Griffith University researchers have overcome a significant difficulty in implementing a quantum effect for real applications.
The scientists from the Centre for Quantum Dynamics have shown the way to meticulously investigate whether pairs of photons (particles of light) exhibit Einstein’s “spooky action at a distance,” even under unfavorable conditions resembling those outside the laboratory.
They showed that the effect, which is also called as quantum nonlocality, can still be corroborated even though numerous photons are lost due to scattering or absorption when they travel through an optical fiber channel from source to destination. The experimental research and methods have been reported in the Science Advances journal.
Quantum nonlocality is significant for the development of innovative global quantum information networks, which can ensure transmission security based on the laws of physics. Powerful quantum computers can be connected only in such networks.
Photons can be applied to make a quantum connection between two locations by making two photons to be “entangled,” such that measurement of one of the photons ascertains the characteristics of the other in the pair, and then directing one through a communication channel.
According to Professor Geoff Pryde, who headed the team, a quantum link must pass a rigorous test that validated the existence of quantum nonlocality between particles at each of the ends.
“Failing the test means an eavesdropper might be infiltrating the network,” stated Pryde.
“As the length of quantum channel grows, fewer photons successfully pass through the link, because no material is perfectly transparent and absorption and scattering take their toll.”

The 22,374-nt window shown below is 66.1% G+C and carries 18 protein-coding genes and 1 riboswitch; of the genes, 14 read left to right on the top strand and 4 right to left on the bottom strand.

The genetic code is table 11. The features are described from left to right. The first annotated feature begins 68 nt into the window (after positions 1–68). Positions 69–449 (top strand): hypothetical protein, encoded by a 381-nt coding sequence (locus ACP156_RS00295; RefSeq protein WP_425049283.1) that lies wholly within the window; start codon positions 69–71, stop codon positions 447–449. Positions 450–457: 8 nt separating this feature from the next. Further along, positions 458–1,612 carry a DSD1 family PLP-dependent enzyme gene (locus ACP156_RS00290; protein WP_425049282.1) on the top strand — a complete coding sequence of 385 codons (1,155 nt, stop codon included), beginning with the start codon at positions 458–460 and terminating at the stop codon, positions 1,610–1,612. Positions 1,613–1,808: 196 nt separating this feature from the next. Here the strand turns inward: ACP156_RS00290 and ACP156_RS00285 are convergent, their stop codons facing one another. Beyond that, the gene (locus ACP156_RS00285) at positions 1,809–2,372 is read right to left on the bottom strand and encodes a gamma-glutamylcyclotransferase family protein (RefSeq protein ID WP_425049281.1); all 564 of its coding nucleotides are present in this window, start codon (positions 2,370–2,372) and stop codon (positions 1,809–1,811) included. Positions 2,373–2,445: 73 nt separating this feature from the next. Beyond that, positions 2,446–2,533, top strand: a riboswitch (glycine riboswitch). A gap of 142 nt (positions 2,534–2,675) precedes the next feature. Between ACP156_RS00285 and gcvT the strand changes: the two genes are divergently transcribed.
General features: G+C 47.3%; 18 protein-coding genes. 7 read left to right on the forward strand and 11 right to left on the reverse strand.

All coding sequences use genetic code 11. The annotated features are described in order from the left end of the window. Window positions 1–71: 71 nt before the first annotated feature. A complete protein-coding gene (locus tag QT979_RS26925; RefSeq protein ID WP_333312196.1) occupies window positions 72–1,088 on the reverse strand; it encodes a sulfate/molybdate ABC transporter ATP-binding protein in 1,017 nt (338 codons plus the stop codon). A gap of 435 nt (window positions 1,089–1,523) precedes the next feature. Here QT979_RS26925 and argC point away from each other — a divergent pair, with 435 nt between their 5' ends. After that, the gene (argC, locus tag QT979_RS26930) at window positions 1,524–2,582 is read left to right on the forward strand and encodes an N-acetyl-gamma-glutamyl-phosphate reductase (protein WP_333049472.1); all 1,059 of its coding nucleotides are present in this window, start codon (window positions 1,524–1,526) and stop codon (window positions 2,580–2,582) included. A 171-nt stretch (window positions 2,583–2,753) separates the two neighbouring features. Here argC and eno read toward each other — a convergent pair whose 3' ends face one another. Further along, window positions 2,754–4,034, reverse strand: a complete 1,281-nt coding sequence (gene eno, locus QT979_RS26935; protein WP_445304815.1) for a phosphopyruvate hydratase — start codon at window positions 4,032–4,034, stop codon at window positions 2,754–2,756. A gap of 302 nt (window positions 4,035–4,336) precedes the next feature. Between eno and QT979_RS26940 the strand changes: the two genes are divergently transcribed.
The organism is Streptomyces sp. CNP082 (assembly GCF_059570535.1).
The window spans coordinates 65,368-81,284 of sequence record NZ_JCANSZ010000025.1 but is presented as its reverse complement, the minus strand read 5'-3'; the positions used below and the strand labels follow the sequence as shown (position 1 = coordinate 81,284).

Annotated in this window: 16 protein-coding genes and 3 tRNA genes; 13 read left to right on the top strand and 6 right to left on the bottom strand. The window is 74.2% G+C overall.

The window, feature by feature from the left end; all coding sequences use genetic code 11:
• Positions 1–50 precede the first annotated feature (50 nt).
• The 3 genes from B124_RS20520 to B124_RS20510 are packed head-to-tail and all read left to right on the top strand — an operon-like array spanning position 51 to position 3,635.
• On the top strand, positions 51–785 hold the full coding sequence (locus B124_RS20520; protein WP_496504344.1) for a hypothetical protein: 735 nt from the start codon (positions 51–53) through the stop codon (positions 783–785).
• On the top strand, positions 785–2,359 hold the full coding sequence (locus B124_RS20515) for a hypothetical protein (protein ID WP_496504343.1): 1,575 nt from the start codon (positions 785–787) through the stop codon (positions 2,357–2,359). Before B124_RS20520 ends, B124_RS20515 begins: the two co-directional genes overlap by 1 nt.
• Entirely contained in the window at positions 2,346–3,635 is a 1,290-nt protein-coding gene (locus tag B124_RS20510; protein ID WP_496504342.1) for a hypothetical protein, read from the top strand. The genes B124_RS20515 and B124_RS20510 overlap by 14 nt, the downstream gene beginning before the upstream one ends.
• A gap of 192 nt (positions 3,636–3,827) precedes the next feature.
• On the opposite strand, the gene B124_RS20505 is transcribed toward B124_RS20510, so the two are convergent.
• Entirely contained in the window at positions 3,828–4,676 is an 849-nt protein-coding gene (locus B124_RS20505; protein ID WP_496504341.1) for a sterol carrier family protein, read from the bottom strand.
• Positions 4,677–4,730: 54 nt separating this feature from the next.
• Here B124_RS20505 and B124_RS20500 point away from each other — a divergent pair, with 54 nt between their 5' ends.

“This is a problem for existing quantum nonlocality verification techniques with photons. Every photon lost makes it easier for the eavesdropper to break the security by mimicking entanglement.”
For some time, devising a technique to investigate entanglement in the presence of loss has been a difficult challenge to overcome for the scientists across the world.
The researchers adopted a distinct strategy, namely, quantum teleportation, to prevent the loss of photons.
First author of the research, Dr Morgan Weston, stated that they chose the few photons that withstood the high-loss channel and teleported these lucky photons into another quantum channel which was efficient and clean.
“There, the chosen verification test, called quantum steering, could be done without any problem,” stated Weston.
“Our scheme records an additional signal that lets us know if the light particle has made it through the transmission channel. This means that the failed distribution events can be excluded up front, allowing the communication to be implemented securely even in the presence of very high loss.”
However, this upgrade is not very simple to do because the teleportation step mandates extra high-quality photon pairs on its own. The additional photon pairs have to be created and detected with exceptionally high efficiency to counteract the effect of the lossy transmission line.
The researchers were able to achieve this by using state-of-the-art photon source and detection technology, developed in collaboration with the US National Institute of Standards and Technology in Boulder, Colorado.
Despite the fact that the experiment was carried out in the laboratory, it investigated channels with photon absorption analogous to nearly 80 km of telecommunications optical fiber.
The goal of the researchers is to combine their technique with quantum networks that are being created by the Australian Research Council Centre of Excellence for Quantum Computation and Communication Technology, and investigate it in real-time.